Friday, July 14, 2006

July 14

Charles Harris survived being shot in both arms during a robbery last week; he wasn't so lucky on Wednesday evening. (#140)

A young man's body (#141) was found in an abandoned West Baltimore rowhouse, apparently the victim of a shooting.

A. Robert Kaufman, everyone's favorite Socialist Senate candidate, helped catch the suspected killer of Justice T. Georgie. Georgie was murdered in front of his wife and son during a May robbery at his wife's hair salon.

Kyvelle Jamaas Martin, 22, is being sought by Harford County police for fatally shooting Kevin Harold Rowlette in the face.

The man shot and killed by Southern District police has been ID'd as Antonio Shields.

The "blue granular substance" is looking more like a red herring. Also, a second juror was dismissed from the trial.

Sixteen people, mostly low-level dealers, were arrested during a federal drug investigation in Anne Arundel.

The judge in Lamar Owens' court martial case accused the prosectution of having "weak facts" and "anemic witnesses."

Memphis news anchor Ron Meroney surrendered to Maryland authorities on Wednesday on a 1974 charge of statuatory rape.

Loans for security cameras are being made to five Baltimore County shopping centers to help them be compliant with laws passed in the wake of William A. Bassett's murder at Towson Town Center.

Shucks. No more college nights at the Iguana Cantina. Now where can we go to watch drunk 18-year-olds make complete asses of themselves?

And in today's Blotter, we have two people arrested for two separate shootings, a 20-year-old woman shot in Brooklyn, a 19-year-old beaten with brass knuckles, a 43-year-old robbed at gunpoint, and a stolen Dodge.

26 comments:

John Galt said...

As a followup to our conversation about how DC is a bit safer than Baltimore,.. true 'dat.

Even worse that while Baltimore keeps asking unsuspecting tourists to 'Get In On It', DC has finally 'fessed up and declared a state of crime emergency.

Now, does anyone recall my requesting such a declaration here? NO'Malley is in denial and his Commissioner has been sitting on his hands since he was hired.

http://www.breitbart.com/news/2006/07/12/D8IQH9P05.html

taotechuck said...

Frankly, I'm not convinced that Hamm has been sitting on his hands. I think there was some early and unnecessary showboating last year (such as claims in March that the murder rate had dropped below 2004's, only to have it rise again within a week), but I suspect it's more a case of his hands being tied.

I question how much of his ineffectiveness is because he's been too busy putting out fires that he inherited (dirty cops at the Southwestern, Murray and King, artificially reported numbers, etc).

Combine those fires with the fact that his boss hasn't been solely focused on problems within the city for over half of Hamm's term, and I think the guy might be fighting a losing battle.

I'm not saying he's good or bad; I'm just saying I don't think it's entirely fair to judge him based on what he's been handed. Hell, Bratton (NYC police commissioner '94 - '96, largely credited with New York's turnaround in crime under Giuliani) didn't have to deal with a boss who was distracted by running for Gov.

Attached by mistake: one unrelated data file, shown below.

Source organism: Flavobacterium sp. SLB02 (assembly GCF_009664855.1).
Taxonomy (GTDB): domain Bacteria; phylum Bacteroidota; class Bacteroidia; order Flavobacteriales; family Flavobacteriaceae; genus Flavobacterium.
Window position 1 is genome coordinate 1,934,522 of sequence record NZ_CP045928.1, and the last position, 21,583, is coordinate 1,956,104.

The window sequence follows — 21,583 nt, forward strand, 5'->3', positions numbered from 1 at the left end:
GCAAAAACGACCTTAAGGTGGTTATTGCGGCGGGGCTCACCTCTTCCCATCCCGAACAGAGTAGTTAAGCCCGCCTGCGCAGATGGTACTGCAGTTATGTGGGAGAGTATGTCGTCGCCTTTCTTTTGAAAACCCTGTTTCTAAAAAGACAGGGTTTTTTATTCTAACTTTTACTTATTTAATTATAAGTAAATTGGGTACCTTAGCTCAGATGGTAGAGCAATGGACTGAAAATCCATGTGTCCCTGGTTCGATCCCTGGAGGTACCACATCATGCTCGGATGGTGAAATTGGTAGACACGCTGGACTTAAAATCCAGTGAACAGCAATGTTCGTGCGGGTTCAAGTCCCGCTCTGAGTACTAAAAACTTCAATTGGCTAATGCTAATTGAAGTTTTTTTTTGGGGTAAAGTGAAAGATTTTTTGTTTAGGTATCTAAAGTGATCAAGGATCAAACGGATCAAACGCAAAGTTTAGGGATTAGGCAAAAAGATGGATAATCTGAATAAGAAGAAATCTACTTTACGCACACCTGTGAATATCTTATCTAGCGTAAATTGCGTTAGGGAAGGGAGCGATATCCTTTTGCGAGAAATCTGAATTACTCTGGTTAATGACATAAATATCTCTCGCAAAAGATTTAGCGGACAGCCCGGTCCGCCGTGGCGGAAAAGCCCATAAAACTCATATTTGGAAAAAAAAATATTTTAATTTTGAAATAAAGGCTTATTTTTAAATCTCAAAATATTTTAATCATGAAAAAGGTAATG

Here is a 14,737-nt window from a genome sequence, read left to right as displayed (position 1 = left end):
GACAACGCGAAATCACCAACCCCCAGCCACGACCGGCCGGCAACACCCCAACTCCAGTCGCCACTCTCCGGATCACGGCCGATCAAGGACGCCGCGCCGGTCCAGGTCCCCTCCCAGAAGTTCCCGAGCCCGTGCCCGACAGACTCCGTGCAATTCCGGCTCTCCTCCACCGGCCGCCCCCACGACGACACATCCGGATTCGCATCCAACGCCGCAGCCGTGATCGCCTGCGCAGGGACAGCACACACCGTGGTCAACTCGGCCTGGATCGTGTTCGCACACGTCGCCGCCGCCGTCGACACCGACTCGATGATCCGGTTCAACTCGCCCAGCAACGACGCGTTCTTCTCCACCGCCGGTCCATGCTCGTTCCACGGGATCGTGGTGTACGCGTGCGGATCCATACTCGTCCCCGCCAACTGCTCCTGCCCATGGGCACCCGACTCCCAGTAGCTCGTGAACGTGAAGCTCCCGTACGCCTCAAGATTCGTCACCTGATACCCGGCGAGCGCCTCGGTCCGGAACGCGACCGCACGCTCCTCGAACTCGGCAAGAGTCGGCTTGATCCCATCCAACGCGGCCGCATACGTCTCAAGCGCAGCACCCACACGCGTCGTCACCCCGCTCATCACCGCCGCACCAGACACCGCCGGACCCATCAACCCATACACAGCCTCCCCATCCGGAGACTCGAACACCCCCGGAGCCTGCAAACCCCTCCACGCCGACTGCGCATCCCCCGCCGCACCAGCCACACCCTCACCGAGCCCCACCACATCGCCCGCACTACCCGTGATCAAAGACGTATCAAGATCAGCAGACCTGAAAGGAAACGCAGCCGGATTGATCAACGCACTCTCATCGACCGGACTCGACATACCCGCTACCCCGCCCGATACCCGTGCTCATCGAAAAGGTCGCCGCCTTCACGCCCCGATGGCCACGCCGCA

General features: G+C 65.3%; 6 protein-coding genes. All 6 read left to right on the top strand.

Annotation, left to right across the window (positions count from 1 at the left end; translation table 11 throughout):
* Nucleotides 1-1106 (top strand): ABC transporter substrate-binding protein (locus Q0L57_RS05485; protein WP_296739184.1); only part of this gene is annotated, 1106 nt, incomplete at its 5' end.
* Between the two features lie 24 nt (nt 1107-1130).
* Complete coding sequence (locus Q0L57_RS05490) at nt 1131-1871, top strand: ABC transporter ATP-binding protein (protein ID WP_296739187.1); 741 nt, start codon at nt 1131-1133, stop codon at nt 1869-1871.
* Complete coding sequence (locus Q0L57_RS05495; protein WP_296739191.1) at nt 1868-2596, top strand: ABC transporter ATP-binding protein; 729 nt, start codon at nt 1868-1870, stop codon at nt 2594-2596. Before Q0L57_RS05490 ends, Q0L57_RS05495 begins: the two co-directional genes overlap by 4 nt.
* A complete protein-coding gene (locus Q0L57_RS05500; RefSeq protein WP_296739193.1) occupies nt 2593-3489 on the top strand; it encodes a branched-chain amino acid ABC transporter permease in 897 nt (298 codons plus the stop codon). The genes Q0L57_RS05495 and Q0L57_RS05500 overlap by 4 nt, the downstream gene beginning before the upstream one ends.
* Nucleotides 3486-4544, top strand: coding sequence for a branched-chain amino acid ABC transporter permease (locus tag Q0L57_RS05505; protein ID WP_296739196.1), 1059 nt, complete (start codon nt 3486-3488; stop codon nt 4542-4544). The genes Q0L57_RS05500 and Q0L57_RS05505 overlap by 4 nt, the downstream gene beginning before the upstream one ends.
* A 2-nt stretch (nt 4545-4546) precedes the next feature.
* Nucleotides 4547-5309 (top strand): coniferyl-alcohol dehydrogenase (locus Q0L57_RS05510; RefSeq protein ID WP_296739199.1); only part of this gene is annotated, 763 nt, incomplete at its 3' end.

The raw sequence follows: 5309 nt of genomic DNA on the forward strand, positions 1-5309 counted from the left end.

Maybe instead of dropping an assload of money buying into Giuliani and Bratton's success with CompStat (a.k.a. CitiStat), we should've elected a mayor who was actually going to focus on finishing the commitment he made to the people of the city who elected him.

John Galt said...

Some data:

Baltimore has 7,006 index crimes per 100M population, 17% more than DC, which has 5,985.

Baltimore has about 480 ftso's per 100M population. DC has 672 full-time sworn officers per 100,000 population, 40% higher than Baltimore.

DC also has over 1150 more federal law enforcement officers per 100M than Baltimore, but bear in mind these are not assigned to local work. Their incidental existence around the District contributes to security, but on duty they may well be working on cases in San Francisco or Peoria.

John Galt said...

OH, yeah, agreed. I'm not personally upset with Hamm himself. But if the Commish. is not getting his J-O-B done because his boss is in the way, maybe he needs to call a press conference explaining that NO'Malley has tied his hands over his objections.

I'm aware of Hizzoner's people screwing around in the department and basically, they need to be told to take a long walk on a short pier. (Think Michael Ennright.)

I don't condone inaction based upon unstated agreements to subordinate the public safety of this city to the political ambitions of Mayor McCheese. Someone clearly needs to be held to account.

The Baltimore Cynic said...

Well, this is why it might be good to have someone in office who isn't out to become the great hope for the Democrats in 2012 (because we all know that's what will be next if he wins the election).

This guy doesn't know the first thing about fighting crime - particularly disturbing because he was an assistant state's attorney for a couple of years prior to becoming a councilman.

Politics should not get in the way of safety - one of the main reasons we elect politicians is so that they will protect us. I wish people in Baltimore would get that through their heads before supporting him to screw up the state.

Anonymous said...

On the other hand, most of us are now better off than we were in '99:

1) our houses are now worth something
2) less grime
3) a reasonably responsive 311 system